Thursday, November 20, 2008

Geometry of numbers

Georgy Feodosevich Voronoy (or Voronoi), a Russian mathemetician of Ukrainian descent, died 100 years ago today, aged only 40. To celebrate his centenary, Ukraine has issued a special coin. However, there isn’t much information about him on the internet in English, but what there is, is partly derived from a diary he kept.

Voronoy studied at St Petersburg University, where he was a student of Andrey Markov, another celebrated mathemetician. In 1894, he became professor at the University of Warsaw, and in 1897 put forward a doctoral thesis on continuous fractions. He is best known for developing theories on the so-called Voronoi tessellation.

Only a small amount of information about Voronoy is available on the internet in English, and it seems to come mostly from The St. Petersburg School of Number Theory by Boris Nikolaevich Delone and Robert G. Burns, first published in Russian in 1947 (the English translation is viewable on Googlebooks). And the authors’ brief biography of him partly relies on a diary he kept.

While still at St Petersburg, he studied a particularly hard maths problem, and wrote in his diary: ‘I myself have lost hope of ever solving this problem’. And in equally self-doubting mode, he wrote: ‘The pure mathematics lectures captivate me more and more. I prefer Professor Sokhotsky’s lectures in the special course on higher algebra to all the others. . . The main thing that concerns me is whether I have enough talent.’

There is one more Voronoy diary entry quoted in The St Petersburg School of Number Theory; it’s from 1904, when he was already suffering severely from gallstones:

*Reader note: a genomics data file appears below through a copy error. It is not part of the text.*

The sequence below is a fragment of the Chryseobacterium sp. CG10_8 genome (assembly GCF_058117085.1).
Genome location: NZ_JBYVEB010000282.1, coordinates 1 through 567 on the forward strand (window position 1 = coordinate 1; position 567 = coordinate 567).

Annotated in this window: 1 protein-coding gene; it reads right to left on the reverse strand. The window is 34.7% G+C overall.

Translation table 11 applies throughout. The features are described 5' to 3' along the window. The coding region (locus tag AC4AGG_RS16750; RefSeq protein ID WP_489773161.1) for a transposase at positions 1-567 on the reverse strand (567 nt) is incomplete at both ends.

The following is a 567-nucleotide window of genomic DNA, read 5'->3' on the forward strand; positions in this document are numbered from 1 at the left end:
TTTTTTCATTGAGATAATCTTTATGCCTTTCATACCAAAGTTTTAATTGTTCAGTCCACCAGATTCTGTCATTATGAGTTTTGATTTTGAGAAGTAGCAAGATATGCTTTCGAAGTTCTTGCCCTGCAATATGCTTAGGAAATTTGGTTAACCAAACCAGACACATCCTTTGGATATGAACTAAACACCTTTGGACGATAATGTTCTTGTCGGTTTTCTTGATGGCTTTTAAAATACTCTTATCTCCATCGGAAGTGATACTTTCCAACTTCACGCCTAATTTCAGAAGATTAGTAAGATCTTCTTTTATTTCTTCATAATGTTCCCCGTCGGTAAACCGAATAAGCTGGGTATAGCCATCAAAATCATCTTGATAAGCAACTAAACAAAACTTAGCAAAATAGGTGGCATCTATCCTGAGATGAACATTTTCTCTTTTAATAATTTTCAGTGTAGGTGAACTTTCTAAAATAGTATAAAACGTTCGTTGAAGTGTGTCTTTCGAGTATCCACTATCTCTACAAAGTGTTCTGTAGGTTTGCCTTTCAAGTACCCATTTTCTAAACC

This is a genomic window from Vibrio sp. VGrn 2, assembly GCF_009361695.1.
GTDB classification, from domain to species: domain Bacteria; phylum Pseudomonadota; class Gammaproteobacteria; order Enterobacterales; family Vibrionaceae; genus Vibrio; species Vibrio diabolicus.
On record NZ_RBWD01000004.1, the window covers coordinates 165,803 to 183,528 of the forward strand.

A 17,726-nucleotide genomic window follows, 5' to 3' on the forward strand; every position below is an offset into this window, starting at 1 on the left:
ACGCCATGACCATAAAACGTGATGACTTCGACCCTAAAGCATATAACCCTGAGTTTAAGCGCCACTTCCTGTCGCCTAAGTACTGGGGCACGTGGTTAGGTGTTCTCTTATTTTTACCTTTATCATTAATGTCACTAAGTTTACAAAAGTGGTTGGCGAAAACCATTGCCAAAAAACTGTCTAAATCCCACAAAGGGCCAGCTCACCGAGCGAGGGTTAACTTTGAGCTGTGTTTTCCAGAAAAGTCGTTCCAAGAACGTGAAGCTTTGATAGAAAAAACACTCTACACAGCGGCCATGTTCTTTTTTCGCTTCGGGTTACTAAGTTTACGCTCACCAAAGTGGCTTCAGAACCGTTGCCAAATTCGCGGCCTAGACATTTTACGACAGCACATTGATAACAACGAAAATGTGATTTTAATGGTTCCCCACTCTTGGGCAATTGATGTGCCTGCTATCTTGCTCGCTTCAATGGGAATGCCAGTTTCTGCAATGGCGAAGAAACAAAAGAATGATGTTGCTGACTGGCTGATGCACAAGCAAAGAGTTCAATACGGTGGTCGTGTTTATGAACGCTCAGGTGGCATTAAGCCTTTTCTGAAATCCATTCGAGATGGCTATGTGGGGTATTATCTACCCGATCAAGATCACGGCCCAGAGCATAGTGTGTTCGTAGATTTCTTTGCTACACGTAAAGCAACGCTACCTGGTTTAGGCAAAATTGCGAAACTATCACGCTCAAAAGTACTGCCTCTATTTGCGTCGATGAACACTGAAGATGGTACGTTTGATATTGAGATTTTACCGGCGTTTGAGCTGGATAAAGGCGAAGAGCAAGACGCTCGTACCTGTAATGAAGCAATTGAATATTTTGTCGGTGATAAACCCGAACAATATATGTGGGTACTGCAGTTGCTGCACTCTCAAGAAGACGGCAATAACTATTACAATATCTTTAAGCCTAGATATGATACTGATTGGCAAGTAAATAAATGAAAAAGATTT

‘I am making great progress with the question under study [indefinite quadratic forms]; however, at the same time my health is becoming worse and worse. Yesterday I had for the first time a clear idea of the algorithm in the theory of forms I am investigating, but also suffered a strong attack of bilious colic which prevented me from working in the evening and from sleeping the whole night. I am so afraid that the results of my enduring efforts, obtained with such difficulty, will perish along with me.’

He died a few years later on 20 November 1908, but, the book’s authors say, ‘the depth and importance of [his] spacious works is such that they have had a profound influence on modern number theory. Voronoi was in fact the cofounder, along with Minkowski, of the geometry of numbers’.

This year, Wikipedia’s short article on Voronoy notes, Ukraine has released a special coin to commemorate his centenary.

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